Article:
Xi Jinping

Outspoken Chinese tycoon comes under fire for attacking Xi Jinping’s lecture to the media

News site affiliated with state says former property mogul Ren Zhiqiang is trying to topple Communist Party and establish Western-style government

PUBLISHED : Monday, 22 February, 2016, 2:39pm
UPDATED : Monday, 22 February, 2016, 6:10pm

An outspoken tycoon has come under fire for his comments about Chinese President Xi Jinping’s exhortation to media last week that it must show absolute loyalty to the Communist Party.

Ren Zhiqiang, who stepped down from his Hua Yuan Property company in 2014, said on Weibo shortly after Xi toured Xinhua, People’s Daily and CCTV on Friday that the media should serve the people. Ren stressed that the news outfits were funded by taxpayers’ money, and so should serve the public, rather than the leadership.

READ MORE: China’s top party mouthpieces pledge ‘absolute loyalty’ as president makes rare visits to newsrooms

On Monday morning, a news site affiliated with the Beijing municipal party committee said Ren was spreading “anti-Communist Party” thought.

Ren represented capitalism that sought to topple the party’s rule and establish Western-style constitutionalism on the mainland, said the commentator on

Controlling the media through capital ownership was a crucial part of their plan, it said, adding that the tycoon, who is a party member, had “completely” lost his party spirit.

With more than 37 million followers, Ren is a popular figure on social media, where he is known as "Cannon" for his critical and often controversial comments about a host of issues, including housing and income inequality.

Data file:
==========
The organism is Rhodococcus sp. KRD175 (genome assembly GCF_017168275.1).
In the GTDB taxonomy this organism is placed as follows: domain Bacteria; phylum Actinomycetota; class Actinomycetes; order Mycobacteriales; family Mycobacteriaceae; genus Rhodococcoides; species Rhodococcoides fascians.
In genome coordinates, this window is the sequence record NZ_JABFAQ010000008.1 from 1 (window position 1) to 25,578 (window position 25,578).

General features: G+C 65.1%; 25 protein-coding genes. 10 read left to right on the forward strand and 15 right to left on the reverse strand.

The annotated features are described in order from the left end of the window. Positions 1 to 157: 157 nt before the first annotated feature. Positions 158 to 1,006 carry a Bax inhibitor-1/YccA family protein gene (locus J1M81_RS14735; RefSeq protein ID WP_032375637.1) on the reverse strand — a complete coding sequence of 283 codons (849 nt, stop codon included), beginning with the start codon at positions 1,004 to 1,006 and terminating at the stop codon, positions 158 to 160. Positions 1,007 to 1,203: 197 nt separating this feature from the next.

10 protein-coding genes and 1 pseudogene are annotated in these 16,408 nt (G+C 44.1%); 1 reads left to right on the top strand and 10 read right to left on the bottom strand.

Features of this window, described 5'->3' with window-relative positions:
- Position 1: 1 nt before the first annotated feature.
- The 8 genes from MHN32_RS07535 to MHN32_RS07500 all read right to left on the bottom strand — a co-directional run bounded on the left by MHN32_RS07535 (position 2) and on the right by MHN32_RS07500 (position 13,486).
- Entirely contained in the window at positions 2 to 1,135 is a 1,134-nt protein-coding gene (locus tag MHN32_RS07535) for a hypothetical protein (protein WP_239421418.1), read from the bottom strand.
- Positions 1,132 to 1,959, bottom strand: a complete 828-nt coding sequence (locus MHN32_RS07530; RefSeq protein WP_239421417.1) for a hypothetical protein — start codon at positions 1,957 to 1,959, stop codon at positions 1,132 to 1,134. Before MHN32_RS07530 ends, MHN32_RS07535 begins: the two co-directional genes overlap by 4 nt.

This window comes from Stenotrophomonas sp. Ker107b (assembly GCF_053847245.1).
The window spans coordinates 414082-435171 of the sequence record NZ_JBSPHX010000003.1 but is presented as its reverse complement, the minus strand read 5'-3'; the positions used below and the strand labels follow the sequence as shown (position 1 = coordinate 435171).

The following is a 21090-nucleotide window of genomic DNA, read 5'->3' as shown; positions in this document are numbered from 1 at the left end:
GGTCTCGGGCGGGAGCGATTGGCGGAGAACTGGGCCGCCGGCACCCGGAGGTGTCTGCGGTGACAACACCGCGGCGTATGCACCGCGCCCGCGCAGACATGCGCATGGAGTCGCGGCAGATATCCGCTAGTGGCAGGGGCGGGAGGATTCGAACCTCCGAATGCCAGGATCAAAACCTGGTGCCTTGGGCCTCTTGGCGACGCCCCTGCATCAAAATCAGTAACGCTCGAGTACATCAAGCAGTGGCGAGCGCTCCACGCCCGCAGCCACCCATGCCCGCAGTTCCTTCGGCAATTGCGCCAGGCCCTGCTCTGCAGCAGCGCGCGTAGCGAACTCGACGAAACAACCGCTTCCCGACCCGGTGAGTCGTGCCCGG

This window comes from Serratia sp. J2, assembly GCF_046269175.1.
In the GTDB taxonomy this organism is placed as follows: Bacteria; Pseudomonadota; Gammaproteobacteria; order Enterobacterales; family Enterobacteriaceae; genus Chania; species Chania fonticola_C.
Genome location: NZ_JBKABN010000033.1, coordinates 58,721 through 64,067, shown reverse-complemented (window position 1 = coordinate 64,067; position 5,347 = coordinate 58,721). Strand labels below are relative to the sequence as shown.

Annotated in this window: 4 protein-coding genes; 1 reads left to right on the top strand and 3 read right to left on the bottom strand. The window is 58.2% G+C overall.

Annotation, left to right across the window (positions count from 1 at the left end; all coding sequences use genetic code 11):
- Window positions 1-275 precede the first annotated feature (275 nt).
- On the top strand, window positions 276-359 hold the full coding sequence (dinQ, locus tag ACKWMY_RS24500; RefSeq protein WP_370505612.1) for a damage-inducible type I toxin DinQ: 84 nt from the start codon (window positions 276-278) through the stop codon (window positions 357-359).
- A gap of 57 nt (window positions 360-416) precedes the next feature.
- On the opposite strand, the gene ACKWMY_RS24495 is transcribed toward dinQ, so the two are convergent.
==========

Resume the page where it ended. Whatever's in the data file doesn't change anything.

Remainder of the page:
He has a reputation for being an unapologetic supporter of the market economy, arguing that poor people are poor because they couldn’t  or didn’t want to invest in property in the past.

READ MORE: Xi Jinping rallies party for propaganda war on internet

During his tour of the leading state media outlets, Xi said all news media run by the party must speak for the party’s will and protect its authority and unity.

“All news media run by the party bear the surname of ‘party’,” Xi said.

Ren addressed the president’s speech in two posts on his Weibo account. “When does the people’s government turn into the party’s government? [Are the media] funded by party membership dues? Don’t waste taxpayers’ money on things that do not not provide them with services.”

He also wrote: “Are there two opposite camps now? When all media have surnames and do not represent public interests, the people will be forgotten and abandoned!”

The posts have since been deleted.

Ren remains outspoken even after other Weibo celebrities, including real estate tycoon Pan Shiyi and venture capitalist Lee Kai-fu curtailed their activities online since a crackdown in 2013.